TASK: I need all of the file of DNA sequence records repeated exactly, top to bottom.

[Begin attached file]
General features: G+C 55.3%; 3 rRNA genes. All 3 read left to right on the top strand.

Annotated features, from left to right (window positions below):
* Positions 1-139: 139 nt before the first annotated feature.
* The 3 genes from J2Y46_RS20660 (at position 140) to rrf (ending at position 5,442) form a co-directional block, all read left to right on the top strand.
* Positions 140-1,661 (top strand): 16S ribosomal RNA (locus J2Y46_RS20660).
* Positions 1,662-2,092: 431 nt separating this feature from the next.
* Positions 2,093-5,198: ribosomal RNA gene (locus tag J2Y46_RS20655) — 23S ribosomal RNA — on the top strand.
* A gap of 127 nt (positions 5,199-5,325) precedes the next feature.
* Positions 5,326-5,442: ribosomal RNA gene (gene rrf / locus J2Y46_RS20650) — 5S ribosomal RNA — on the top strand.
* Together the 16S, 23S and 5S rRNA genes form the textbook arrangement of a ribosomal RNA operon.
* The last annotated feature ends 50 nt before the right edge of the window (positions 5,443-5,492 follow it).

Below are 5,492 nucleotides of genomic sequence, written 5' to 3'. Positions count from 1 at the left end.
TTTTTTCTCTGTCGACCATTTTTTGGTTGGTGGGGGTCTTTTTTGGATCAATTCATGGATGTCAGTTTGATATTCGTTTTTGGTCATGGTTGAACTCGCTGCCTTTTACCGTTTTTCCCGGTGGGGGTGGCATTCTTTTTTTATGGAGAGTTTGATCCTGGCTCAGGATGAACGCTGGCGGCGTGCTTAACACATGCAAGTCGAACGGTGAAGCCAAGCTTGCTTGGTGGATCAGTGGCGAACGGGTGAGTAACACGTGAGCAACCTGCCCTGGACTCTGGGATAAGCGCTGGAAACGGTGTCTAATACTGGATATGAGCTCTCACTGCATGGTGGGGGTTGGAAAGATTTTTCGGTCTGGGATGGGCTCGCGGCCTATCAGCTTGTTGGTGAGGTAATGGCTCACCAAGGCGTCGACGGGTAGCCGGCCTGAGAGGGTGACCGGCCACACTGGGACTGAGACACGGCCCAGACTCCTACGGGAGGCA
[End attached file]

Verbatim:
General features: G+C 55.3%; 3 rRNA genes. All 3 read left to right on the top strand.

Annotated features, from left to right (window positions below):
* Positions 1-139: 139 nt before the first annotated feature.
* The 3 genes from J2Y46_RS20660 (at position 140) to rrf (ending at position 5,442) form a co-directional block, all read left to right on the top strand.
* Positions 140-1,661 (top strand): 16S ribosomal RNA (locus J2Y46_RS20660).
* Positions 1,662-2,092: 431 nt separating this feature from the next.
* Positions 2,093-5,198: ribosomal RNA gene (locus tag J2Y46_RS20655) — 23S ribosomal RNA — on the top strand.
* A gap of 127 nt (positions 5,199-5,325) precedes the next feature.
* Positions 5,326-5,442: ribosomal RNA gene (gene rrf / locus J2Y46_RS20650) — 5S ribosomal RNA — on the top strand.
* Together the 16S, 23S and 5S rRNA genes form the textbook arrangement of a ribosomal RNA operon.
* The last annotated feature ends 50 nt before the right edge of the window (positions 5,443-5,492 follow it).

Below are 5,492 nucleotides of genomic sequence, written 5' to 3'. Positions count from 1 at the left end.
TTTTTTCTCTGTCGACCATTTTTTGGTTGGTGGGGGTCTTTTTTGGATCAATTCATGGATGTCAGTTTGATATTCGTTTTTGGTCATGGTTGAACTCGCTGCCTTTTACCGTTTTTCCCGGTGGGGGTGGCATTCTTTTTTTATGGAGAGTTTGATCCTGGCTCAGGATGAACGCTGGCGGCGTGCTTAACACATGCAAGTCGAACGGTGAAGCCAAGCTTGCTTGGTGGATCAGTGGCGAACGGGTGAGTAACACGTGAGCAACCTGCCCTGGACTCTGGGATAAGCGCTGGAAACGGTGTCTAATACTGGATATGAGCTCTCACTGCATGGTGGGGGTTGGAAAGATTTTTCGGTCTGGGATGGGCTCGCGGCCTATCAGCTTGTTGGTGAGGTAATGGCTCACCAAGGCGTCGACGGGTAGCCGGCCTGAGAGGGTGACCGGCCACACTGGGACTGAGACACGGCCCAGACTCCTACGGGAGGCA